In part one, I discussed playing to your strengths, being flexible yet firm with pricing, cultivating a portfolio and making your clients look their best. Now I dive into four more simple ways to get more photography clients.
5. Build out your online real estate
Think of your website and social media presence as your online real estate. Unlike the real world, your real estate can expand at little financial expense to you. The simple truth is, the more you engage with online marketing and use it to your benefit, the wider your reach will be and the easier it’ll be for you to understand how to get photography clients. If you build your brand right, they’ll pretty much come to you.
Cultivating an online brand is a tutorial all on its own. However, the short and sweet version is; be concise, consistent and professional wherever you’re featured online. Eventually, you’ll find that all of your efforts have culminated quite respectably. And you never know — you could go viral or even become an “online authority” that people (and potential clients) actually choose to read and engage with.
6. Network locally
While it’s never been easier to reach out to people online, it’s always important to remember that your freelance photography business is still a locally-owned small business. That means that you should be focusing much of your effort locally — you know, where people live that might actually pay for your services.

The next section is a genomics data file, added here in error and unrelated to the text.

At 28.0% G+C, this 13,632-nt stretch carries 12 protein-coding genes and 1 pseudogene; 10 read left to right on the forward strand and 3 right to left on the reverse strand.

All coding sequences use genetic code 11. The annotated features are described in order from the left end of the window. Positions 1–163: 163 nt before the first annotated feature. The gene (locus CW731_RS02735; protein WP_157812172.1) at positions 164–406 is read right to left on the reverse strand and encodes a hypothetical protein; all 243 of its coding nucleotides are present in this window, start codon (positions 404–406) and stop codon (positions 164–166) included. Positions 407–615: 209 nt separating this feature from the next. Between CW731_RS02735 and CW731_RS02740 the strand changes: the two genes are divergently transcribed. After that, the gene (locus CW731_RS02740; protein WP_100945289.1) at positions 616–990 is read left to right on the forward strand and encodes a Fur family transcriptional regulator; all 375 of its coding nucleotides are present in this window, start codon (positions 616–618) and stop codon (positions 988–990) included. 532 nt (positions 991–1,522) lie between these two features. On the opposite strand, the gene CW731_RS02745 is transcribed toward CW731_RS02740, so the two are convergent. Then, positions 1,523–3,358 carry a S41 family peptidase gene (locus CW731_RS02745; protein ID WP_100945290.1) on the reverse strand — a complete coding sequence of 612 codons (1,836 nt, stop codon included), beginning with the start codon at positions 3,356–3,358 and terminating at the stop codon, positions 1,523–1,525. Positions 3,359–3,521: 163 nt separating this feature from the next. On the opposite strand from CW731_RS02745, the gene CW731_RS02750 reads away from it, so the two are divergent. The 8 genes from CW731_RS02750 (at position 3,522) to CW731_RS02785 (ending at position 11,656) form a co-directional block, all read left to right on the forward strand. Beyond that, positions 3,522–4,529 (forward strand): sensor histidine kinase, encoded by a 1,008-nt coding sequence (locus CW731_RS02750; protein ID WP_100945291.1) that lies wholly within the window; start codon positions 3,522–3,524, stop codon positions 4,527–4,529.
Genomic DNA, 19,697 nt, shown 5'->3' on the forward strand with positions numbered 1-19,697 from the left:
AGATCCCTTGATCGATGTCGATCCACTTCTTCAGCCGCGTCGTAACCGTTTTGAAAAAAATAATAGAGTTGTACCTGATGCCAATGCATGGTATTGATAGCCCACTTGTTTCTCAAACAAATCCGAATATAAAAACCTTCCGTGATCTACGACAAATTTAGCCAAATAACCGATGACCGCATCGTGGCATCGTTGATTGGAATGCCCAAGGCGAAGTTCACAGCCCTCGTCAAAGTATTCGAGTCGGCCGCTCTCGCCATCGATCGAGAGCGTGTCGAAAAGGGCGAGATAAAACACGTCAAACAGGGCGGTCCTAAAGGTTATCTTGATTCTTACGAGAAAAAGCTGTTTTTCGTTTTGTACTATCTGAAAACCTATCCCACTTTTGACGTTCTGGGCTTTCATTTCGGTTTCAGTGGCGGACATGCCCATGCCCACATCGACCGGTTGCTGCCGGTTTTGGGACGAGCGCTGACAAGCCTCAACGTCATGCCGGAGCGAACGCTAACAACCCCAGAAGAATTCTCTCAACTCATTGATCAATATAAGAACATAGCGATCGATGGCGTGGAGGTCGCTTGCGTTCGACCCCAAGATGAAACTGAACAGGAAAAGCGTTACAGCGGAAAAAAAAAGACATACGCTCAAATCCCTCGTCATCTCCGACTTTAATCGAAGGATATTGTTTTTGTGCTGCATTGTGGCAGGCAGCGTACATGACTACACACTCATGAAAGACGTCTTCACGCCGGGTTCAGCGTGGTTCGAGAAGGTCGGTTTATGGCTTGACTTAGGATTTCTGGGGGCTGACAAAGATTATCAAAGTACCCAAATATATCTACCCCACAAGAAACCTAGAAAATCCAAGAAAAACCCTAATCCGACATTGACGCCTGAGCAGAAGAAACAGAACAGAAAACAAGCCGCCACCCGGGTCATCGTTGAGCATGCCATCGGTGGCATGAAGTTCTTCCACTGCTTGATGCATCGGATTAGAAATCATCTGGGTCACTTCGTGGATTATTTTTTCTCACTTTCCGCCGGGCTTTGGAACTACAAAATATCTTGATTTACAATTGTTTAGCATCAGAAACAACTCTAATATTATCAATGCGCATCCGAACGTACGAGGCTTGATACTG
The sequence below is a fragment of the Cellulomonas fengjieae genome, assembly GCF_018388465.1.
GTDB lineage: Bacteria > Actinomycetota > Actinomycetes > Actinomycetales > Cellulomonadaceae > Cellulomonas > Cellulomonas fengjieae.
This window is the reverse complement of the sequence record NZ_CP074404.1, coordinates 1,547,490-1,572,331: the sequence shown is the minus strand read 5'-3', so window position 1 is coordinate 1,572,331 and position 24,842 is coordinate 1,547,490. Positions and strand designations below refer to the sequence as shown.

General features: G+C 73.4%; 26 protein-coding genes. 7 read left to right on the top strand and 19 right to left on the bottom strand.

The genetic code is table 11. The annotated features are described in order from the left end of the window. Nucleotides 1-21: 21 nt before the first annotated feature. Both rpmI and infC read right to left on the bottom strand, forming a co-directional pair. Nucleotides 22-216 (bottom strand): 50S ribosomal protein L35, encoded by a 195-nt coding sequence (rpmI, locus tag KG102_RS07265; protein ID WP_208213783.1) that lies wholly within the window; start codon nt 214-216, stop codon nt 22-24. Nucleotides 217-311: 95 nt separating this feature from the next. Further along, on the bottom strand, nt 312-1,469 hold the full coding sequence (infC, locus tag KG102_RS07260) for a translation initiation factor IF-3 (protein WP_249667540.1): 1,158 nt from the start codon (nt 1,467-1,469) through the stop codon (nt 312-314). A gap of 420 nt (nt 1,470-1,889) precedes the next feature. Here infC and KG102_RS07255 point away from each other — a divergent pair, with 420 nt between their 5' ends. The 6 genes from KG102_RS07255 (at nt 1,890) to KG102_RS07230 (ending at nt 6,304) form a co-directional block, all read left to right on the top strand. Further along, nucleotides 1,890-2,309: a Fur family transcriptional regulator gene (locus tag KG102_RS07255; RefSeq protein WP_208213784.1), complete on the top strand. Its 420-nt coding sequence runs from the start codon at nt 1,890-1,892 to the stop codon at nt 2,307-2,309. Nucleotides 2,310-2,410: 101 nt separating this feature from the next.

Try local photography meetups, put your business card or flyer up on cafe community boards. You may even want to try popping into local businesses to see if they need any photography services. You’d be surprised how effective pounding the pavement can still be, especially because few people do it these days.
7. Get in your client’s head space
Any good fisherman will tell you that, in order to catch a fish, you need to think like a fish. Simply throwing whatever you have on hand onto your line as bait will get you nowhere. The same is true for your freelance photography business. If you don’t understand the needs of your clients, then you’re going to be constantly fishing with the wrong bait.
Much like I outlined earlier with your portfolio, try your best to reverse engineer the thought process of a potential client. What would they probably be willing to pay? What do they need from you? What would impress them most? These are the kinds of questions you should ask yourself and legitimately try to answer. Once you’ve done the work on getting inside your client’s head space you’ll find that it’s much easier to convey to them that you know what they need.
8. Clients know when you’re honest with them & with yourself
Lastly, don’t make the mistake of being dishonest to a potential client as a means of winning them over. Whether you fool them outright or not, you’ll eventually fall from their grace when you both realize you’re in over your head or not able to give them what they need.
Be honest with your clients, be honest with yourself and you’ll find that your transparency is one more crucial asset toward cultivating a base of reliable, paying clientele. Transparency is integrity and integrity is your greatest asset as a photographer.